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A moving historical tale and remarkable literary achievement, City Wolves is the story of Canada’s first woman veterinarian, Meg Wilkinson. Born in 1870 on a farm near Halifax, Meg’s childhood experience with wolves makes her determined to be a veterinarian. Supported by the seemingly eccentric Randolph Oliphant and inspired by the ancient Inuit who first turned wolves into sled dogs, Meg surpasses the horse doctors at vet college and becomes the notorious ’dog doctor of Halifax’ in the 1890s. After her unusual marriage ends abruptly in Boston, Meg travels to Vancouver and up to the Yukon, seeking the legendary sled dogs. Arriving at the beginning of the Klondike gold rush, she makes her way amidst Mounties, dance hall girls, Klondike Kings, mushers, priests and swindlers…all the mangy and magnificent people, dogs and spirits that populated raucous Dawson City.
Observed through the restless spirit of Inuit Ike, this is lively, insightful, historical fiction, subtly revealing the wolf-like nature of humans and the human nature of wolves. Both earthy and reflective, City Wolves is an important story told with compassion, humour and unflinching realism. In this her fifth novel, Dorris Heffron has created a wide range of unforgettable characters and achieved a breadth of vision exploring the deep conflicts and interconnection of social beings in a way that is uniquely Canadian and profoundly universal.
few days, then were on their way, the rankness of their unwashed, sweaty bodies and clothes wafting after them. It was Christmas, when the days were closest to endless nights, that one Jon Teskey and his team of wounded dogs staggered onto Moore’s town site. Teskey’s parka was torn, his face, arm, and back bleeding. His four dogs were limping, ears torn, faces torn, their fur bloody. “What the hell!” Moore shouted. “Cougar attacked me from behind,’ Teskey managed to say. “Got two of my dogs.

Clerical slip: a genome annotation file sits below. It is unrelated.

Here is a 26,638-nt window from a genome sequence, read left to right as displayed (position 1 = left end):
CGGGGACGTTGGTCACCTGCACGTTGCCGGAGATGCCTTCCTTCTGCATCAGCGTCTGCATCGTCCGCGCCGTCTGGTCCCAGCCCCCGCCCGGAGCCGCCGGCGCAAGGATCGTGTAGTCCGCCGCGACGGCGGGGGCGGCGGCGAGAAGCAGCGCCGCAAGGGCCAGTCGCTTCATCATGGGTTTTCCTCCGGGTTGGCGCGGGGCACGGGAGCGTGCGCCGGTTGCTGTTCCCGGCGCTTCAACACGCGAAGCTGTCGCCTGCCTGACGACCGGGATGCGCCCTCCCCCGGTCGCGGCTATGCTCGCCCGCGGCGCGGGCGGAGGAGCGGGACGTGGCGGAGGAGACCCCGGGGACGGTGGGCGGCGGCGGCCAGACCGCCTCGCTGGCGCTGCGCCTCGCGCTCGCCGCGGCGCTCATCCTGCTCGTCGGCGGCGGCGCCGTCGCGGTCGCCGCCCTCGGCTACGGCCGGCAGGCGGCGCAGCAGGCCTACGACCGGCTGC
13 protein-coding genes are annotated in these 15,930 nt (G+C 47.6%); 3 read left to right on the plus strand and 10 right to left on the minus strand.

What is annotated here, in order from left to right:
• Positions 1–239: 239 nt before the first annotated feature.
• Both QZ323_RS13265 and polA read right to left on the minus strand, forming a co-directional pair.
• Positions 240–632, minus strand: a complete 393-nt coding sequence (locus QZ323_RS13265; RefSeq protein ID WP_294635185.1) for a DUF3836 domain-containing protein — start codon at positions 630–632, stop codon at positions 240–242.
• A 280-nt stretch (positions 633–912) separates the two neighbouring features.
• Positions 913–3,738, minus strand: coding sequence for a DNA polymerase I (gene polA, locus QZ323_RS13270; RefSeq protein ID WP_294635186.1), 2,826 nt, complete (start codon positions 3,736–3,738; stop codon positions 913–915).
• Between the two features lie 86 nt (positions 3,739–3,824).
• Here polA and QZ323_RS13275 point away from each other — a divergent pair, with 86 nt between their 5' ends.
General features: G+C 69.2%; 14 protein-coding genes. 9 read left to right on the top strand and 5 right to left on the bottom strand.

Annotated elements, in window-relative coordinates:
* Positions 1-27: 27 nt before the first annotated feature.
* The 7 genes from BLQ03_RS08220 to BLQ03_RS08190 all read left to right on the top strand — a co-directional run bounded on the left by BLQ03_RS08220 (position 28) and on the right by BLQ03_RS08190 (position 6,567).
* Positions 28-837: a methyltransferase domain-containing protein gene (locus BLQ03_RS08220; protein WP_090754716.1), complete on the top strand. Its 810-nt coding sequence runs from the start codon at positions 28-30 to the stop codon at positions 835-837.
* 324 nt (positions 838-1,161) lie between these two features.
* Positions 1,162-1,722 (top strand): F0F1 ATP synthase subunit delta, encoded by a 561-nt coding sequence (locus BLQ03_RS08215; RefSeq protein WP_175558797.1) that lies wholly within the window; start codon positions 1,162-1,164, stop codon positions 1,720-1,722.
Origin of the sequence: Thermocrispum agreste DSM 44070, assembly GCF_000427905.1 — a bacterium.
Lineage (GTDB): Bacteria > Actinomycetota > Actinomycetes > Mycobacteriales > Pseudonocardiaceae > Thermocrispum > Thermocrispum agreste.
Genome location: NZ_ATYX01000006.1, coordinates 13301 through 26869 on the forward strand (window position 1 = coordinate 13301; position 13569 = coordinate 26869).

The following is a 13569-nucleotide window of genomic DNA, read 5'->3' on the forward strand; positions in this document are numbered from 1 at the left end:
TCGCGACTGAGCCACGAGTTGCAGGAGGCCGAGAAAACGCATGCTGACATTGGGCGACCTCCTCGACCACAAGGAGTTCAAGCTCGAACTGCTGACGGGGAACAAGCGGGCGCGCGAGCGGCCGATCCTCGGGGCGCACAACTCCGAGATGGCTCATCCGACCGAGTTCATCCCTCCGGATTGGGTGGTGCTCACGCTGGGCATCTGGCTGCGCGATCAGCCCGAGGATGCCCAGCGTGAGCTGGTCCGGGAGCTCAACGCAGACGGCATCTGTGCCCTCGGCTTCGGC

their packs only at midday and the end of the day. They sat with their packs on, propped up against a tree, waiting for us to finish our rest. I checked my pocket watch. Jack has no watch but somehow he instinctively limited our rests to fifteen minutes. We got ourselves up and followed the path, quite soggy at times as we moved upwards through a lush green forest where every kind of leaf was glistening from recent rains and current dampness. Yukon lay down briefly in the cold-water creeks we
observing the street scenes in Dawson. Wiggins and the other constables were patrolling the streets like riot police. Restaurateurs were locking up, guarding what food they had left. People scurried to assess their stocks or clustered to discuss the situation. The dogs of Dawson were eerily silent, watching like wolves for what danger was at hand. Meg recalled stories she’d heard of the previous winter when some dogs were shot because their owners had no food for them. She looked at Yukon Sally
stood together on the train platform, the pain of parting gripped and twisted inside her. “I would try to change your mind about this dog business,” said Mick. “But I’ve got too much respect for your mind. And your person.” “Thank you,” said Meg, refraining from exhibiting her natural feelings publicly. “I feel the same about you and your police business.” She tried to smile. “This parting is very hard to bear. But, you are a man who must serve justice and I, the animals.” He could not refrain
a dead end and the coldest place on earth. She heard mention of it as the last frontier for gold, a sportsman’s paradise where the natives were friendly and their daughters free for the asking. “Gentlemen,” Meg got up her courage to approach the men. “Please excuse me for interrupting …” They looked at her, her armband, the ring she now wore on her right hand. “Ma’am.” They tipped their hats to her. She nodded. “I am a veterinarian. I wanted to ask about the dogs in the Yukon. Are any of you